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« That's not a Diaper, that's my White Flag Waving... | Main | Modified Cry-It-Out »

Comments

Meg

Interesting, this part: "...suggest weaning children from bottles and pacifiers before 18 months. After that age, they're so much more aware, and the weaning process can be far more difficult on them than when they were younger..." because this actually applies to potty training as well, otherwise known as "weaning from the diaper!" In our current culture, potty training has become "don't even think about potty training until 2 or 3 yrs old." This misinformation has sadly become accepted. But wow, before 18 months, if you introduce the potty at strategic times like upon waking and after eating (even quite early on, as early as 0-6 months, as long as it's always non-coercive, gentle, and matter-of-fact), it's amazing how much easier potty training becomes for both child and parent.

Which leads me to how I find it fascinating that parenting advice in our culture is so inconsistent, typically based on what is seemingly most convenient for the parent (which I'm somewhat sympathetic to) and not necessarily based on what is most physically & emotionally healthy for the child, the parent, or their relationship (to which I am more sympathetic).

The irony is that often what is often the most physically & emotionally healthy for the child is also pretty darn healthy (again, both physically & emotionally) for the parents. And oh yeah, good for the parent-child relationship.

Thanks for the post - love stumbling onto good tidbits of info that help connect the dots even further!

Mary P

I had a Chinese client a couple of years back who had her son on the potty well before a year old. (Standard practice for her culture.) He wasn't fully potty-trained (by which I mean able to stay dry and clean quite independent of adult assistance) until 2.5 or thereabouts, but they never had any power stuggles over it, probably because sitting on the potty was just something he did, like eating or getting dressed.

Hmmm... Except that LOTS of toddlers love to make power struggles over getting dressed and eating, and a dozen other perfectly normal, everyday things. (This tot was an easy-going little man, on just about every front.)

I see no harm in early potty training, though children haven't the physical ability to control those muscles until about 18 months or so. However, I see no great benefit in it, either. This is an example of people choosing to do what feels right for them. As long as the training is, as you say, gentle and non-coercive, there is no right or wrong time to begin.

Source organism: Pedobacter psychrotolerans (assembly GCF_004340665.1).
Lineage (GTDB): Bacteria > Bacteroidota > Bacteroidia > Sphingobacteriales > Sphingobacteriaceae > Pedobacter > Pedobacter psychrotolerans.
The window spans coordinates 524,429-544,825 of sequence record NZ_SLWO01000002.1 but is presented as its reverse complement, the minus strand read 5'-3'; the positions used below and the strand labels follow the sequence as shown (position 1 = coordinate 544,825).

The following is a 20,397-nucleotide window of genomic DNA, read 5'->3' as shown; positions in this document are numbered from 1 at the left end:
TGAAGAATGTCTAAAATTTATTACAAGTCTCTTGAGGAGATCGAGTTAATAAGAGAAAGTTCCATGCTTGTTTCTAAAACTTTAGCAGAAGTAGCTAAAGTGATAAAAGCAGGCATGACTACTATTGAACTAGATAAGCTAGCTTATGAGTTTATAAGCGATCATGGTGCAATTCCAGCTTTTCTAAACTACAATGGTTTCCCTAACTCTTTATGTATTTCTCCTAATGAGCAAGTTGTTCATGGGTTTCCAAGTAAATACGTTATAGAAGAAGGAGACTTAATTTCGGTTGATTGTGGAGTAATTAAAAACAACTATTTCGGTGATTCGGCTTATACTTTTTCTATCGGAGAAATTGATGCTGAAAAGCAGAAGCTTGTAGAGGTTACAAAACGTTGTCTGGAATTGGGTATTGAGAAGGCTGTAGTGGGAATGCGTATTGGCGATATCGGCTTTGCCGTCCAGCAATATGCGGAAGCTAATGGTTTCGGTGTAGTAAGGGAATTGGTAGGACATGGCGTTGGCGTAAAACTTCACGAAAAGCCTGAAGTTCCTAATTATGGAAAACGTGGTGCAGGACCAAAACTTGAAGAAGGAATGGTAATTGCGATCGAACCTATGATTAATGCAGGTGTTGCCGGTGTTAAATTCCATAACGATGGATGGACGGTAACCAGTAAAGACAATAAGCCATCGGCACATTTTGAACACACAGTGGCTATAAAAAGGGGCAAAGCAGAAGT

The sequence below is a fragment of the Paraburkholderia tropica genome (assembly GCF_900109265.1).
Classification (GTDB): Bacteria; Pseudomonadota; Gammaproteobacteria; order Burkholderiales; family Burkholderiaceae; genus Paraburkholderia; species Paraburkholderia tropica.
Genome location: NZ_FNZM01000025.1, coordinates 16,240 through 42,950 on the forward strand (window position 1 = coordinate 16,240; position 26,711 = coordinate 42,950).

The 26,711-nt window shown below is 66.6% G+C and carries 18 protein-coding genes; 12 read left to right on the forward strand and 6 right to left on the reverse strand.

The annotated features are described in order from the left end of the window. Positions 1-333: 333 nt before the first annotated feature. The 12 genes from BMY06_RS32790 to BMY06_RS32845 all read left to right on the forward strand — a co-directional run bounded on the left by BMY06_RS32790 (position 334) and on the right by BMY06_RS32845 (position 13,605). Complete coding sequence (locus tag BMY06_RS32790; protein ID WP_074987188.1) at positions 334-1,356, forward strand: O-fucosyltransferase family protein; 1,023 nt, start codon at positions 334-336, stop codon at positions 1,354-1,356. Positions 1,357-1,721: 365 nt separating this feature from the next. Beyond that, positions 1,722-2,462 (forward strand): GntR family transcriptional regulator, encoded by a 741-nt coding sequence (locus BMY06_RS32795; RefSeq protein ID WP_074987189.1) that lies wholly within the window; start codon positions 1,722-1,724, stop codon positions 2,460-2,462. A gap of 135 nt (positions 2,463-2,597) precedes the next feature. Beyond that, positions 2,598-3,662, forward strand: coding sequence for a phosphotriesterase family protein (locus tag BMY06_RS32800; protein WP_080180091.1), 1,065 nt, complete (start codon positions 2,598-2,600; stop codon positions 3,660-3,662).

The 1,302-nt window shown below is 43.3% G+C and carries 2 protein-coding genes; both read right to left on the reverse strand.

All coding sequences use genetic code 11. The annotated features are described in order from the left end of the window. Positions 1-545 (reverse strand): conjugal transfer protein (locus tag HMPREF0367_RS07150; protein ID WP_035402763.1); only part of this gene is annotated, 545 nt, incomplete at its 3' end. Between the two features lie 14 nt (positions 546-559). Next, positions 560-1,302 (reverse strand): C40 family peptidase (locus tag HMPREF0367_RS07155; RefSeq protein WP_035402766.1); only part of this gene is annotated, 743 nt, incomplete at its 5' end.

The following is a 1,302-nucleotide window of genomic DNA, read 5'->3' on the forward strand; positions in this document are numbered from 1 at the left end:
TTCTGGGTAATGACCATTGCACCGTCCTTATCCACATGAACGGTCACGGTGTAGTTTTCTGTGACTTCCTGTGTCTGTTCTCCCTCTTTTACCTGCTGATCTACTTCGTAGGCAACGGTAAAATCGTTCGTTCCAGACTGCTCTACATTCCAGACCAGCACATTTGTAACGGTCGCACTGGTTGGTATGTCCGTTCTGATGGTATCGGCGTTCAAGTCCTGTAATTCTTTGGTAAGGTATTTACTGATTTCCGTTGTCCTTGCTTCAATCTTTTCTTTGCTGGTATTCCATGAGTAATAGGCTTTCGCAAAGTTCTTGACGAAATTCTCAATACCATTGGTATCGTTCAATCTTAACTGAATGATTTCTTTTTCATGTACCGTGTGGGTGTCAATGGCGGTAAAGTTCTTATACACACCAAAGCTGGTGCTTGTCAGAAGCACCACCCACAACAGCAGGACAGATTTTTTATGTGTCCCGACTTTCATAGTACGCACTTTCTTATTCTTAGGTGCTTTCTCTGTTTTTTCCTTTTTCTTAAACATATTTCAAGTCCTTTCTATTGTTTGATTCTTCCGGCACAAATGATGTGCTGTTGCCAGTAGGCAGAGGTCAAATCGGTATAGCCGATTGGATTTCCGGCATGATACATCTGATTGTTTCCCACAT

Is parenting advice inconsistent, I wonder, or is it simply that there are so many different sources for advice in our culture, sources which don't agree with each other, and which each insist on being "the right way"?

Meg

"Is parenting advice inconsistent, I wonder, or is it simply that there are so many different sources for advice in our culture, sources which don't agree with each other, and which each insist on being 'the right way'?"

Excellent point to ponder - is it the information? the delivery? the combo of the two? It's such a complex web of information for parents to untangle. Sometimes that's exciting, but sometimes it's irritating. I do feel lucky, though, for being a parent with the internet at hand (and blogs like this one) where it's possible to learn about a wide variety of approaches in a short period of time (go PiP and other parenting blogs, sites, lists, etc!).

As parents, we receive info & opinions, both asked for and unsolicited, from professionals (like pediatricians, child psychologists, teachers, etc.), friends & family, both IRL and virtually. When we choose to rely on another's opinion (which is inevitable at some point, for most of us!), we hope that we've chosen to listen to someone who is giving us legitimate info either backed by evidence-based (well-performed) research or by solid personal experience.

And don't forget the natural flow of "new" information:
* well-performed new research studies (which often take time to trickle down into our cultural consciousness)
* resurrection of older parenting approaches that, though previously abandoned, have been found to actually be more healthy than current cultural habits (again, this transformation is slow - look at the last 100 yrs history of formula vs breastfeeding as a good example)

At any rate, there is a lot of stuff to wade through, a ton of interesting approaches to discover & try on for size. And the one sure thing is that there is definitely no one-size-fits-all parenting silver bullet. :) "The right way" is different for each parent-child pair.

PiP rocks because it presents multiple angles in the posts & the comments. :)

P.S. - But the "children haven't the physical ability to control those muscles until about 18 months or so" part? No *good* studies show that to be the case (not a lot of money in it, so hard to get funding for something like that). The "18 months" age cut off for sphincter control is pure cultural myth, accepted as fact in our culture (though well disproven in other parts of the world) and perpetuated lovingly by disposible diaper companies who benefit handsomely from customers who maintain such beliefs. :) It's only when we diaper our babies full-time from 0-18, 24, 30, 36 months (essentially diaper-training them, and I do NOT mean that in a negative way at all - did it w/ my first baby!) that our babies get out of touch with those sensations & muscles, essentially losing the "physical ability to control those muscles" until they're older. But the irony is: "After that age [18 months], they're so much more aware, and the weaning process [from the diaper or *insert any habit here*] can be far more difficult on them than when they were younger..." http://whatisec.com/

:)

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